Pandemic fatigue has fueled political mistrust and conspiracy belief in Europe and the United States

Many of us struggled to follow official restrictions as the COVID-19 pandemic dragged on. We have experienced pandemic fatigue. And that fatigue has led to widespread political discontent in Western democracies, according to a new study from Aarhus University, just published in the scientific journal Proceedings of the National Academy of Sciences (PNAS).

“Previous research has found that small groups of people have been radicalized and pandemic fatigue has proven to be a health challenge, but our new study shows that we face challenges far beyond the realm of health. health or the radicalization of certain groups,” says Michael Bang. Petersen, professor of political science at Aarhus University and one of the researchers behind the study.

For example, large segments of the public respond that they support protests against government policies, that they are concerned about their own democratic rights, or that they believe the government is hiding important information about the coronavirus from the public.

Such political discontent is closely linked to feelings of pandemic fatigue, the study found.

“Based on our research method, we can be quite sure that there is not only a correlation between pandemic fatigue and political discontent. On the contrary, fatigue is a direct cause of political discontent” , says Frederik Jørgensen, assistant professor of political science at Aarhus University and lead author of the study.

Political and academic debate on “fatigue”

During the pandemic, researchers and authorities discussed the concept of pandemic fatigue and its existence in populations. On the one hand, the UK government has been criticized for delaying its lockdown during the first wave of the pandemic on the exact argument that the restrictions could generate fatigue.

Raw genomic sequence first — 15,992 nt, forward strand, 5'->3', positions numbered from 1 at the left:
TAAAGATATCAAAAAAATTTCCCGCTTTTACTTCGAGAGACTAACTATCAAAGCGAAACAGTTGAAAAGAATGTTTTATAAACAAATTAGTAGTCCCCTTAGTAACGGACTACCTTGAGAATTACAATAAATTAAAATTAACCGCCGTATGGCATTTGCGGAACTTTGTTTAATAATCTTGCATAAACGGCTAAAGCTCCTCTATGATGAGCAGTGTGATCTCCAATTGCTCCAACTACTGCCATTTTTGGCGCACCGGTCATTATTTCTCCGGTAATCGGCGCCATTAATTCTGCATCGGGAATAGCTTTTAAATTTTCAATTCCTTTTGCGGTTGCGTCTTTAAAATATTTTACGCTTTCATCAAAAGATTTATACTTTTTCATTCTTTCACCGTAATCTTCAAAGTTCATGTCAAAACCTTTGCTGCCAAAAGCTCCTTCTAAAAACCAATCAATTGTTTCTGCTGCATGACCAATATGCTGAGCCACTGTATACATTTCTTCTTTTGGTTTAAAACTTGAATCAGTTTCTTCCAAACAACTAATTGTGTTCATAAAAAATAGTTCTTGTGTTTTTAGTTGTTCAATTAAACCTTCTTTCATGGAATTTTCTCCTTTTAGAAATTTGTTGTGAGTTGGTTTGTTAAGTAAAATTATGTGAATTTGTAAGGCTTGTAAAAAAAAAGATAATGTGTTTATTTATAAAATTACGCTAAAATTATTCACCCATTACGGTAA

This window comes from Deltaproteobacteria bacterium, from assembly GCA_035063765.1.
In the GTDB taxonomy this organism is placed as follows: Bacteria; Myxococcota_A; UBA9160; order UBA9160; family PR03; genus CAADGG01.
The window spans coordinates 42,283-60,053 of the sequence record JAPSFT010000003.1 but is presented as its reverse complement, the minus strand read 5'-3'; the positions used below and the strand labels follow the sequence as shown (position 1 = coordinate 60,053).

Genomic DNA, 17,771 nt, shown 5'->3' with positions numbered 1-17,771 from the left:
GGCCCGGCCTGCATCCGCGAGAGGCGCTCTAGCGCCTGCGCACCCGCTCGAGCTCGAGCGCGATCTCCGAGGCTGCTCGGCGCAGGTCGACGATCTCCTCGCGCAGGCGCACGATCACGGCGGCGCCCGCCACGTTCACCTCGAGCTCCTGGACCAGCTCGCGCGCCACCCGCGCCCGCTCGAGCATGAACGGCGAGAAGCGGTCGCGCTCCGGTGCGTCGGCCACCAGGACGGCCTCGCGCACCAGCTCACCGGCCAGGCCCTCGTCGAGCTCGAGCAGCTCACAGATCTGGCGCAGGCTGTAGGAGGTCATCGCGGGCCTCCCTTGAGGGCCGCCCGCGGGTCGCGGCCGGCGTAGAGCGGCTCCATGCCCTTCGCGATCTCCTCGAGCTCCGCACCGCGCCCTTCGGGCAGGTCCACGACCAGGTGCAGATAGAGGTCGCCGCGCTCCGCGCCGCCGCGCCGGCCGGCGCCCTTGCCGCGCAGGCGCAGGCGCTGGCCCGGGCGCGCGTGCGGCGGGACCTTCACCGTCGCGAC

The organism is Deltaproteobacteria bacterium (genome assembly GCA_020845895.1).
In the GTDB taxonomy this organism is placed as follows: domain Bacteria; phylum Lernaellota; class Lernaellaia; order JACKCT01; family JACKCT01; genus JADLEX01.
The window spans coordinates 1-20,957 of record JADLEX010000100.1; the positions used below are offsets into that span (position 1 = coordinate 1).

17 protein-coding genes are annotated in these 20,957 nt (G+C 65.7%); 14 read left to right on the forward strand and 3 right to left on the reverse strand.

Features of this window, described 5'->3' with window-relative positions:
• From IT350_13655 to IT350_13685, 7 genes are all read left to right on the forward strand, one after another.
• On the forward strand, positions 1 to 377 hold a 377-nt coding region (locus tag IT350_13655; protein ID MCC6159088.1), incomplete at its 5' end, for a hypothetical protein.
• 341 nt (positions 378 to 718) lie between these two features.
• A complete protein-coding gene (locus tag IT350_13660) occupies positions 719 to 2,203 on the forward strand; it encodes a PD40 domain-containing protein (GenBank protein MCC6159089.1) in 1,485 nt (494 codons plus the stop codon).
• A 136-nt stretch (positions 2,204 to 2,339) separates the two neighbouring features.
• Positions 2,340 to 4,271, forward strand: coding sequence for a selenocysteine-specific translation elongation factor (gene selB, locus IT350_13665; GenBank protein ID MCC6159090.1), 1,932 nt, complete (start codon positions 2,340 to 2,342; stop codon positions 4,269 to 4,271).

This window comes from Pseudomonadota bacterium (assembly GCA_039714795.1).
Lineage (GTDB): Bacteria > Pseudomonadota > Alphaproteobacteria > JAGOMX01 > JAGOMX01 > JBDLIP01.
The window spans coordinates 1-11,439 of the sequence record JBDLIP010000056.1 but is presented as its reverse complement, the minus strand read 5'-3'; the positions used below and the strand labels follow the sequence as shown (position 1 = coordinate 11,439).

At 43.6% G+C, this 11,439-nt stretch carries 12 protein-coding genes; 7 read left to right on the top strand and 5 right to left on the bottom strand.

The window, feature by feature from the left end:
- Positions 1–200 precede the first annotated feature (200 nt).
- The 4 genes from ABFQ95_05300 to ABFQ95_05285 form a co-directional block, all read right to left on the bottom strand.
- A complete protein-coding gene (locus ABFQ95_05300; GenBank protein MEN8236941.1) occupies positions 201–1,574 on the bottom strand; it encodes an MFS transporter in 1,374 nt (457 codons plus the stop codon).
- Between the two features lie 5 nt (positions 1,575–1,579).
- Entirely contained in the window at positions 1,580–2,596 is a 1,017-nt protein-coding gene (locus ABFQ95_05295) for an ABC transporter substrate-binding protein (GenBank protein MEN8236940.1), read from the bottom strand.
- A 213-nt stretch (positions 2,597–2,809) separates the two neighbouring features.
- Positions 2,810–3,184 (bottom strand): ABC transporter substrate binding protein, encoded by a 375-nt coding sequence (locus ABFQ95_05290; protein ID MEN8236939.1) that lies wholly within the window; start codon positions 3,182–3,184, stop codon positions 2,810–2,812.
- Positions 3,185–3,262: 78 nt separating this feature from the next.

“Our results are important in this debate because they demonstrate that citizens experience fatigue during this type of crisis, in which the government imposes strict but often necessary measures on its citizens. And it turns out that the loneliness during the pandemic in particular served to induce fatigue,” says Frederik Jørgensen.

Authorities can prevent fatigue

The researchers collected 13 sets of data from Denmark, the UK, Germany, France, Italy, Hungary, Sweden and the US. The surveys were conducted steadily in 2020 and 2021, as epidemic curves and restrictions in each country rose and fell at different rates, with some countries being more affected than others by the COVID-19 pandemic. But there is a clear trend beyond national borders: Fatigue increases over time, as the stringency of restrictions increases and as the number of deaths decreases.

According to the researchers, the latter is important for the adoption of appropriate policies. When the number of deaths is high, citizens report lower levels of fatigue.

“Citizens are able to follow the restrictions when these are necessary. This means there can be a solid basis for tightening and easing restrictions as needed, instead of keeping them at a constant level as Germany and other countries have done. By tightening and easing restrictions, authorities appear to be able to minimize pandemic fatigue and prevent it from lasting – and thus prevent political discontent from rising even further,” says Professor Michael Bang Petersen, who leads the pandemic research project of which this study is a part.

More crises, more fatigue and more political discontent

The head of the research project notes that several Western democracies were strained by polarization and destabilization even before the COVID-19 pandemic. He also notes that the world faces a series of other crises that could add fuel to the fire. For example the climate crisis and the current energy crisis.

“Citizens can feel tired and direct their frustrations at the authorities also in these crises. Fatigue during a crisis is something authorities should take very seriously and take active steps to avoid. One of those steps could be open communication that explains why action is needed,” says Michael Bang Petersen, professor of political science at Aarhus University.



We strive to adhere to the principles of Danish universities for good research communication. For this reason, we provide the following information in addition to this article:

Type of study:

Longitudinal and panel surveys collected in the United States, United Kingdom, Germany, France, Italy, Hungary, Sweden and Denmark.

External collaborators:


External funding:

The study is part of the How Democracies Cope with COVID-19: A Data-Driven Approach (HOPE) research project, which is funded by the Carlsberg Foundation.

Conflict of interest:


Link to the scientific article:

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